Bryan Caplan  

Punk'd By Krugman? What Happened When My Insurer Denied My Baby Coverage

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Business vs. Markets... M as a weighted average...
Back in August, Paul Krugman accused me of living in "an alternative universe in which insurance companies would never, never treat their clients badly, because that would hurt their reputations."  Of course, what I really said is that even when insurers deal with big, lumpy liabilities, reputation continues to work well.  I never said "never." 

Still, a month later I started wondering if Krugman had set me up for an episode of Punk'd.

Here's what happened.  About a month after I defended the power of reputation in health insurance, my baby was born.  A day later, doctors rushed little Simon Caplan over to the neonate intensive care unit (NICU) because he had an ugly rash.  (Don't worry, my baby's fine now).   He stayed in the NICU for five days while a series of doctors solemnly told me one statistical fallacy after another.  The doctors never figured out the problem, but the patient got better.

No sooner was my baby home from the hospital when we got a letter from our health insurance company.  The letter explained that the insurance company was denying coverage for the NICU, because according to their standards of care, he didn't need to be there.  The letter cryptically added that if our hospital was in the insurer's network, the Caplan family might not be financially liable.

At this point I looked around for Ashton Kutchner, Paul Krugman, and a bunch of hidden cameras.  The satanically evil health insurance industry was devouring its own apologist!  We capitalist running dogs expect a little more gratitude.

After I caught my breath, personal strategy and impersonal analysis interwove.  My thoughts:

1. Since I was extremely unimpressed with the doctors, I was willing to entertain the possibility that my health insurer was in the right.  Maybe it was inappropriate to put a baby in the NICU for a rash.

2. When my baby was in the NICU, I vaguely wondered how much it cost.  Now I suddenly cared.  A lot.  Could it be $5000 a day?  I remembered that two days earlier, I seriously considered taking my baby home against doctors' advice.  But when the care was free, I held my tongue.  Was my reticence going to cost me $10k?

3. The insurer and the hospital were going to start pointing fingers at each other.  Even if it was resolved in our favor, I foresaw massive headaches.  And frankly, I'm the kind of person who'd rather lose money than endure headaches.
 
4. Should my wife talk to her benefits rep at work to lean on the insurer?  I knew that had worked for my dad when he had a problem with his retirement account.

5. I was never deeply worried.  My wife is a shark of lawyer, and if worse came to worst, we could pay out of pocket.  But lest you think I'm a bigger jerk than I really am, I repeatedly reflected, "For most people, this would be scary, not annoying."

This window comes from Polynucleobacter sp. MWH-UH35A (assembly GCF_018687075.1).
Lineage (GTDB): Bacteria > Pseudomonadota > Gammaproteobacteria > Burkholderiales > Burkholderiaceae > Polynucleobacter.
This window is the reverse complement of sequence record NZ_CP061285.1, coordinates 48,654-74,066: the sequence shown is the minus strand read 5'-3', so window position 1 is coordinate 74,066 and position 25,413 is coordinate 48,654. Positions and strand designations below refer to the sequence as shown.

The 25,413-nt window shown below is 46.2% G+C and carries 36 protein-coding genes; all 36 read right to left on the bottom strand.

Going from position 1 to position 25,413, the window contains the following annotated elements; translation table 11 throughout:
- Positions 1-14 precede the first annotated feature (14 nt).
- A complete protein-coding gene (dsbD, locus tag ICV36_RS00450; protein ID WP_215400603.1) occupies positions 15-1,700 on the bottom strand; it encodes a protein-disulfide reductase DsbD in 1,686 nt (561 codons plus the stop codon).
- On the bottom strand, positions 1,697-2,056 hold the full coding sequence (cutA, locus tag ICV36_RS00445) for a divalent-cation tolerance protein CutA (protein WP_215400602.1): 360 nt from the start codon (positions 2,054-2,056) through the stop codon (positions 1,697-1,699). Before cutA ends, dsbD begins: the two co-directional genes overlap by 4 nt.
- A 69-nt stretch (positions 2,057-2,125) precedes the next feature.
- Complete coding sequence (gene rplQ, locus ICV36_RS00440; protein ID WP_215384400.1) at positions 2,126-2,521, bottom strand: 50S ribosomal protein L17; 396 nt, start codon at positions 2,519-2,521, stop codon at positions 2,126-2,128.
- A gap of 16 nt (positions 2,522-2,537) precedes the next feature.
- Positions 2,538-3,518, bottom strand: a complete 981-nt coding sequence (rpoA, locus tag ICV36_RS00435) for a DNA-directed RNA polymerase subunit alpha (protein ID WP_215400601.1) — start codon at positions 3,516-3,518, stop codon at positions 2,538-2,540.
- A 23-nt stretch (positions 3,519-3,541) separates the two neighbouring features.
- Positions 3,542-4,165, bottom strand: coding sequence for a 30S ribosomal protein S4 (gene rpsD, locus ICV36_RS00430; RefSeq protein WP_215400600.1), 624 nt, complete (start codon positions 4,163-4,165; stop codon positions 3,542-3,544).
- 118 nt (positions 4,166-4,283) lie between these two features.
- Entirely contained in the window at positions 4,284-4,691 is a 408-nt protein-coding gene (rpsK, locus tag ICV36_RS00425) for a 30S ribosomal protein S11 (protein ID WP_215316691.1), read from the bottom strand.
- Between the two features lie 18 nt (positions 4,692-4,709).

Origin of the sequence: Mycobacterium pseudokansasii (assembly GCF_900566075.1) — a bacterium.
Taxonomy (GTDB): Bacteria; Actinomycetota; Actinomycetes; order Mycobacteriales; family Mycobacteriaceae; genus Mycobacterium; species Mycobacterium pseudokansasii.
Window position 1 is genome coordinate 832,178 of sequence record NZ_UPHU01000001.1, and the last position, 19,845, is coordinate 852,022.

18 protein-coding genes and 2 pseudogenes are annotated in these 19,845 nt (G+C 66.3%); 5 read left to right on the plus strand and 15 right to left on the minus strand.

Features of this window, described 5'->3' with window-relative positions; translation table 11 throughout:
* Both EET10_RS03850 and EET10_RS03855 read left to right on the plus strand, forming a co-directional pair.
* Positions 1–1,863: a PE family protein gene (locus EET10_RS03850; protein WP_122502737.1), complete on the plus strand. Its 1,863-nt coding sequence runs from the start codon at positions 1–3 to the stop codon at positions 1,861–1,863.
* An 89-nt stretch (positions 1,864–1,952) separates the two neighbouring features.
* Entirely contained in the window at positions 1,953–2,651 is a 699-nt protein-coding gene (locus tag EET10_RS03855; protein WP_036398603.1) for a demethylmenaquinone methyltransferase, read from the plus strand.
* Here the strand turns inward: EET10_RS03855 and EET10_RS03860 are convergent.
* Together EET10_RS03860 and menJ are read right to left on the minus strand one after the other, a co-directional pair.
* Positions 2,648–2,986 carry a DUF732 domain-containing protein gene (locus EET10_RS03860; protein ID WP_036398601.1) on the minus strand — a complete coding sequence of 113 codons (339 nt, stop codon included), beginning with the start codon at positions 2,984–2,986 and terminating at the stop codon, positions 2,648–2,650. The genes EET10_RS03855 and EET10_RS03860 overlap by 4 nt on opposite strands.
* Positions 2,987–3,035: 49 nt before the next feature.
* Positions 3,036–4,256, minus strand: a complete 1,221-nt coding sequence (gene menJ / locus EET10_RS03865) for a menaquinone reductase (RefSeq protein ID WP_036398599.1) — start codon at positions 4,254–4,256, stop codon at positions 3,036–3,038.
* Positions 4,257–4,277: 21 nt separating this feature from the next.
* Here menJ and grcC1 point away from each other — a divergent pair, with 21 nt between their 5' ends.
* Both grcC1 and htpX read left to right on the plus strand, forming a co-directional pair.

6. It often occurred to me that I might be morally obliged to pay the hospital out of pocket.  Wasn't there some point where I promised to pay any charges that weren't covered by insurance? 

When I told my tale to Alex and Robin, they said it was 80% likely that matters would eventually be resolved in our favor.  But we'd have to make a big stink about it, loudly refuse to pay no matter what, etc.

OK, so what happened?  A day after my inner dialogue, my wife felt well enough to actually call the insurance company.  They explained that they were denying coverage because there was a double billing.  When they checked their records, they realized that they had accidentally entered our baby's charges twice.  Their computer then automatically generated the letter denying coverage for the second set of NICU bills.  The insurer apologized, fixed the problem, and paid the hospital.  Despite all my mental gymnastics, everything hinged on a clerical error.  The end.

A couple days ago, we got the financial statement that shows how much the insurance company actually paid.  The hospital's official charge for our baby's stay was $16k total; the insurance company had a 50% discount, so it had to pay $8k.  I would guess that about $5k of that was for the NICU. 

Question for Krugman: If our insurer wasn't extremely concerned about its reputation, why would they let a low-level functionary fix a $5k error in the company's favor after a single phone call?

P.S. Would I be sharing this story if things had worked out differently?  Yes.  My conscience wouldn't allow anything else.  However, if there were litigation, I probably wouldn't have said anything until the case was resolved.


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COMMENTS (21 to date)
Matt Conover writes:

Similarly, a national automaker should care enough about its reputation to incur an economic loss rather than attempt to save cost when human lives are at risk. Oh wait, the Ford Pinto, forgot about that. Fortunately for us, insurance companies are more honest than automakers.

RL writes: